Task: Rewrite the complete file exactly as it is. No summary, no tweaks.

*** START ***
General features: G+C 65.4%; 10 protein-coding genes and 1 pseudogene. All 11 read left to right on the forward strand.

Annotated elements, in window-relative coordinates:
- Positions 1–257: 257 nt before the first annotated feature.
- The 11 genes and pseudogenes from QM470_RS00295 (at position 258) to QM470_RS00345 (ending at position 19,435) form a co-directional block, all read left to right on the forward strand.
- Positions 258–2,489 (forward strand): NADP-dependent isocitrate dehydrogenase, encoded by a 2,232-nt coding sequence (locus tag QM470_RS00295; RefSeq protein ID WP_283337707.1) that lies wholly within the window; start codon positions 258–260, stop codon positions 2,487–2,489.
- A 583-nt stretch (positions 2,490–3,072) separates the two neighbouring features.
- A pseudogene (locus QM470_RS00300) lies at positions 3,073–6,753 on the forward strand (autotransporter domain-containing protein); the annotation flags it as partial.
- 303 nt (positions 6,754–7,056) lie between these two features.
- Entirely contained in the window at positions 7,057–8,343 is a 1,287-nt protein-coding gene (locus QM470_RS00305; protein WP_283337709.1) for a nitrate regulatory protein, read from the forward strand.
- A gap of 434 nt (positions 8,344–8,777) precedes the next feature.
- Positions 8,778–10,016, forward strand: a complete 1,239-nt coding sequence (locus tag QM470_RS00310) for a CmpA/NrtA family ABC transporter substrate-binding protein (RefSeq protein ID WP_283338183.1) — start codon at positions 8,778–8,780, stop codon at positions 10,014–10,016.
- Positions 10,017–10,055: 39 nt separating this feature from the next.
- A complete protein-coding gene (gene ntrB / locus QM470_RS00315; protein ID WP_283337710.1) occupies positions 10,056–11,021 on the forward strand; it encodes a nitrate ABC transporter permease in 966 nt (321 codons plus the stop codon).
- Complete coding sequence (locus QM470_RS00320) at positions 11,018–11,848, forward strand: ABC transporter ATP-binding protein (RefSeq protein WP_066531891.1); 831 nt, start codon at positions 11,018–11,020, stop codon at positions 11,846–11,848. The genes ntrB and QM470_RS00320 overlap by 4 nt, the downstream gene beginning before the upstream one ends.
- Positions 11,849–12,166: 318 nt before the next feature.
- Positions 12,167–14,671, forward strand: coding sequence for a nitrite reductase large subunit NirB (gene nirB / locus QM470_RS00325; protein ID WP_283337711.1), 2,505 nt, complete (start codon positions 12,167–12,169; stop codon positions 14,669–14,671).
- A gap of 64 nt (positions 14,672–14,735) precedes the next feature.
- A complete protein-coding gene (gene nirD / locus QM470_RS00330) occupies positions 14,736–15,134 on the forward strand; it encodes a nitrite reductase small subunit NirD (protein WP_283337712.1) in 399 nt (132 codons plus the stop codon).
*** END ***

General features: G+C 65.4%; 10 protein-coding genes and 1 pseudogene. All 11 read left to right on the forward strand.

Annotated elements, in window-relative coordinates:
- Positions 1–257: 257 nt before the first annotated feature.
- The 11 genes and pseudogenes from QM470_RS00295 (at position 258) to QM470_RS00345 (ending at position 19,435) form a co-directional block, all read left to right on the forward strand.
- Positions 258–2,489 (forward strand): NADP-dependent isocitrate dehydrogenase, encoded by a 2,232-nt coding sequence (locus tag QM470_RS00295; RefSeq protein ID WP_283337707.1) that lies wholly within the window; start codon positions 258–260, stop codon positions 2,487–2,489.
- A 583-nt stretch (positions 2,490–3,072) separates the two neighbouring features.
- A pseudogene (locus QM470_RS00300) lies at positions 3,073–6,753 on the forward strand (autotransporter domain-containing protein); the annotation flags it as partial.
- 303 nt (positions 6,754–7,056) lie between these two features.
- Entirely contained in the window at positions 7,057–8,343 is a 1,287-nt protein-coding gene (locus QM470_RS00305; protein WP_283337709.1) for a nitrate regulatory protein, read from the forward strand.
- A gap of 434 nt (positions 8,344–8,777) precedes the next feature.
- Positions 8,778–10,016, forward strand: a complete 1,239-nt coding sequence (locus tag QM470_RS00310) for a CmpA/NrtA family ABC transporter substrate-binding protein (RefSeq protein ID WP_283338183.1) — start codon at positions 8,778–8,780, stop codon at positions 10,014–10,016.
- Positions 10,017–10,055: 39 nt separating this feature from the next.
- A complete protein-coding gene (gene ntrB / locus QM470_RS00315; protein ID WP_283337710.1) occupies positions 10,056–11,021 on the forward strand; it encodes a nitrate ABC transporter permease in 966 nt (321 codons plus the stop codon).
- Complete coding sequence (locus QM470_RS00320) at positions 11,018–11,848, forward strand: ABC transporter ATP-binding protein (RefSeq protein WP_066531891.1); 831 nt, start codon at positions 11,018–11,020, stop codon at positions 11,846–11,848. The genes ntrB and QM470_RS00320 overlap by 4 nt, the downstream gene beginning before the upstream one ends.
- Positions 11,849–12,166: 318 nt before the next feature.
- Positions 12,167–14,671, forward strand: coding sequence for a nitrite reductase large subunit NirB (gene nirB / locus QM470_RS00325; protein ID WP_283337711.1), 2,505 nt, complete (start codon positions 12,167–12,169; stop codon positions 14,669–14,671).
- A gap of 64 nt (positions 14,672–14,735) precedes the next feature.
- A complete protein-coding gene (gene nirD / locus QM470_RS00330) occupies positions 14,736–15,134 on the forward strand; it encodes a nitrite reductase small subunit NirD (protein WP_283337712.1) in 399 nt (132 codons plus the stop codon).